The 55-year-old from Red Boiling Springs is scheduled to be sentenced in federal court at the end of October by Judge Aleta Trauger. The maximum penalty is 10 years in prison.

Askins’ assistant — Larry Webb — already pleaded guilty to bank fraud this month and should be sentenced in September.

October date set for Todd sign theft trial

An October 11 trial date has been set in the case of suburban state Rep. Curry Todd, charged earlier this month with stealing opponent Mark Lovell’s yard signs, reports the Commercial Appeal.

Lawyers discussed the case Monday before General Sessions Court Judge Louis J. Montesi Jr. in hushed tones impossible to hear. Afterward, both Todd, R-Collierville, and his attorney Ted Hansom declined to comment. Prosecutor Byron Winsett confirmed the October 11 trial date.

Winsett is the top-level local prosecutor for public corruption and economic crimes. He said he’s handling the case because it involves a public official.

Todd — charged with theft of property under $500, a misdemeanor — was arrested two days before the August 4 primary election, which he went on to lose to Lovell. The arrest came after two instances where a Lovell backer photographed the state legislator removing the challenger’s signs. Lovell told Sheriff’s deputies hundreds of his sign were missing.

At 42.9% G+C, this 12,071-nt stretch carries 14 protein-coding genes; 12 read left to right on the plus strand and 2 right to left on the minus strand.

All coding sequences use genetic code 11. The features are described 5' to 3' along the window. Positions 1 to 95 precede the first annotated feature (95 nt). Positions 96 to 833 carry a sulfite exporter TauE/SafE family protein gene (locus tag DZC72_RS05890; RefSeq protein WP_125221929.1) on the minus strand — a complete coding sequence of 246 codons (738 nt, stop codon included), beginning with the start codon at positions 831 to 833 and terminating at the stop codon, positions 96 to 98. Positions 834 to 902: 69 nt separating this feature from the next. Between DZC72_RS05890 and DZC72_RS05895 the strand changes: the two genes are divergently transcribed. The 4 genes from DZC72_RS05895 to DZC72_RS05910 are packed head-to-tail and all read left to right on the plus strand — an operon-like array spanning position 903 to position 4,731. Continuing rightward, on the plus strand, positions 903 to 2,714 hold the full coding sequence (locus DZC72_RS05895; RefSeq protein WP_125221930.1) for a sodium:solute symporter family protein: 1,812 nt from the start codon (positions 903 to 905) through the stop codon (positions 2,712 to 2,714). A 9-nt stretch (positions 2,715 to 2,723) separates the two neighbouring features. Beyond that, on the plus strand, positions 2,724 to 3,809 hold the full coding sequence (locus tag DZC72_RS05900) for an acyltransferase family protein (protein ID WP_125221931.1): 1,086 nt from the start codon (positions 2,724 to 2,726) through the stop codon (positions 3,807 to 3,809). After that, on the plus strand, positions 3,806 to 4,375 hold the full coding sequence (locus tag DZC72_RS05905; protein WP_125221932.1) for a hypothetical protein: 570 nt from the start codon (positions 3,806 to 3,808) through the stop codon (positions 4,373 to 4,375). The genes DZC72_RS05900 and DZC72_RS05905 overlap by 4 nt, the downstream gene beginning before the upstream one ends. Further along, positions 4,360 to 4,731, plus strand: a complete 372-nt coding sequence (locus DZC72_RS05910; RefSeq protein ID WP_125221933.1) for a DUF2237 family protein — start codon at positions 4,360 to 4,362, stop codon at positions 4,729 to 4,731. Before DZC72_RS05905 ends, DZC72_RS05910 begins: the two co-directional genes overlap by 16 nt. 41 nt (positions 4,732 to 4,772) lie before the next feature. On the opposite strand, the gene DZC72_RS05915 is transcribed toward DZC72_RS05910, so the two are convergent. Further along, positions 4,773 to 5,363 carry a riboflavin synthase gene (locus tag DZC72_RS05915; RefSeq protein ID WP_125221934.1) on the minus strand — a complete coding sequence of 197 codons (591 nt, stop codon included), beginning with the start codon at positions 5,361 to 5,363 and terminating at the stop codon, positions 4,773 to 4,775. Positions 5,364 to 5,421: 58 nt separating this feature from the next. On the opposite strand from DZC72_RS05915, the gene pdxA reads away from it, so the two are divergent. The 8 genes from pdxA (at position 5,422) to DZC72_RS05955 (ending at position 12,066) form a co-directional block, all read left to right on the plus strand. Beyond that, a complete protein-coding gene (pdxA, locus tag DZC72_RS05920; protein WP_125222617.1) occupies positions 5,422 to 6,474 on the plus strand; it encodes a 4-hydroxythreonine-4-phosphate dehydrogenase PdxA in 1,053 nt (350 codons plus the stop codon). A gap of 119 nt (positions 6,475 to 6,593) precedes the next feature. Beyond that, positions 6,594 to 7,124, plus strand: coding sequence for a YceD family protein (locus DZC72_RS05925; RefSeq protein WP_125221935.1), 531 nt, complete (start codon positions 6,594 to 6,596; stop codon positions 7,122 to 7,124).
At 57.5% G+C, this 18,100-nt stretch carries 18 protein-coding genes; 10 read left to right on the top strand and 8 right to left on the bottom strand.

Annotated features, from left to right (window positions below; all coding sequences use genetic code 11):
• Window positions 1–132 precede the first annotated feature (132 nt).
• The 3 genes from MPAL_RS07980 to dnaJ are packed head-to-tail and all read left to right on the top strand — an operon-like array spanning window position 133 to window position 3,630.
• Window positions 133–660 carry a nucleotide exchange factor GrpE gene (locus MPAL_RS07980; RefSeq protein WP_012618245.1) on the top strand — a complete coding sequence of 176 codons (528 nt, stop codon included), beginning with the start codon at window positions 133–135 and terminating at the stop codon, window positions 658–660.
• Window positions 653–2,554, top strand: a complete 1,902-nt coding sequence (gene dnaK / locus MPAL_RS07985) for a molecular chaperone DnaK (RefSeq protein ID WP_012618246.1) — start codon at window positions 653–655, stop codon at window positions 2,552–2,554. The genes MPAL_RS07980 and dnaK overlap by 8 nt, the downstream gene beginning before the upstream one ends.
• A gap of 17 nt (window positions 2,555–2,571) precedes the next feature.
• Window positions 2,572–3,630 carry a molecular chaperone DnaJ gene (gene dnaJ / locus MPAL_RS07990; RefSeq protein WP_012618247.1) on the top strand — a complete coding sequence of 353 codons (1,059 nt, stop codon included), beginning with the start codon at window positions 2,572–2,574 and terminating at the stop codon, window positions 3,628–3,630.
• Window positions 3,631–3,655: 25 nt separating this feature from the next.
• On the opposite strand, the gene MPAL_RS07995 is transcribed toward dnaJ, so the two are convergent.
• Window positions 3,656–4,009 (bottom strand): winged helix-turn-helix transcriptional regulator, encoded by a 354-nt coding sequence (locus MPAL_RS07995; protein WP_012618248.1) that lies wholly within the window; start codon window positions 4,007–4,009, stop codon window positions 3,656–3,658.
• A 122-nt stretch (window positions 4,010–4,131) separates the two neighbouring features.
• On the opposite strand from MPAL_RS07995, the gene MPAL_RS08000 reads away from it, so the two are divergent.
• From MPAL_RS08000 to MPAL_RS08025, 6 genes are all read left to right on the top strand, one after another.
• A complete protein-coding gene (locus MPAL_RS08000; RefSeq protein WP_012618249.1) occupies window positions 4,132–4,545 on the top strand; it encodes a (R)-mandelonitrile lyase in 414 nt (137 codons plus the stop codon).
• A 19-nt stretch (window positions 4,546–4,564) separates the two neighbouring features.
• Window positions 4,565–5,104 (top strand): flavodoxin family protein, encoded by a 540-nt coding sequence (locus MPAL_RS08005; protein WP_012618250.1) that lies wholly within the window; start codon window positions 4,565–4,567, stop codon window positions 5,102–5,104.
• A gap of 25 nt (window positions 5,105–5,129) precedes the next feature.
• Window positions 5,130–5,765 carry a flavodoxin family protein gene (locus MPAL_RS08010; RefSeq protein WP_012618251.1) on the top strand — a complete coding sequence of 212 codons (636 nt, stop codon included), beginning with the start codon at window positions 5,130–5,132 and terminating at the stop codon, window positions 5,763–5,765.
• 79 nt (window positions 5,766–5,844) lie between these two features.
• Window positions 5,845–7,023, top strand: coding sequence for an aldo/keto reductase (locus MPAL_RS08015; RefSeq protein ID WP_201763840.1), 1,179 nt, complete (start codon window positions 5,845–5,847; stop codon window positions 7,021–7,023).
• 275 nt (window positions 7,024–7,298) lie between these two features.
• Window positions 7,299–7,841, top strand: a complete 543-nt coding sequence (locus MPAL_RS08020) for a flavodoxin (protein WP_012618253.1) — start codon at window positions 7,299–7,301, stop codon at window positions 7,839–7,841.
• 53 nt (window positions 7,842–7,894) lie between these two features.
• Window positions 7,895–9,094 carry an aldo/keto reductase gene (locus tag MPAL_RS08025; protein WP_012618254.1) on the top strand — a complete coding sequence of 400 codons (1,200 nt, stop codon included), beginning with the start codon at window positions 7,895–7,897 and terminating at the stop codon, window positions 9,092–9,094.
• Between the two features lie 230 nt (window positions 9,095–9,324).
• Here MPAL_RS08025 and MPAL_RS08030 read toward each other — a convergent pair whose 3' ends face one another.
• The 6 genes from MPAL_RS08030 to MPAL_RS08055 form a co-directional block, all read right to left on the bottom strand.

…Todd acknowledged taking the signs, but contended the landowner gave him exclusive rights to place signs at the property. He identified the owners as the Porters. An arrest affidavit written by Detective Sgt. B. Clark says he interviewed Joel Porter, who said Todd did not contact him, and no one had specific authorization to put signs on the property.

Armstrong attorney: Split verdict invalid

From Jamie Satterfield:
If former state Rep. Joe Armstrong did not try to evade taxes, he cannot be guilty of filing a false tax return.

So argues Armstrong’s defense attorney, Gregory P. Isaacs, in a motion filed Monday in U.S. District Court asking a judge to either judicially acquit Armstrong of the felony filing a false tax return conviction he suffered this month or grant the now ex-lawmaker a new trial. Continue reading

Counseling service bilked TennCare for $300K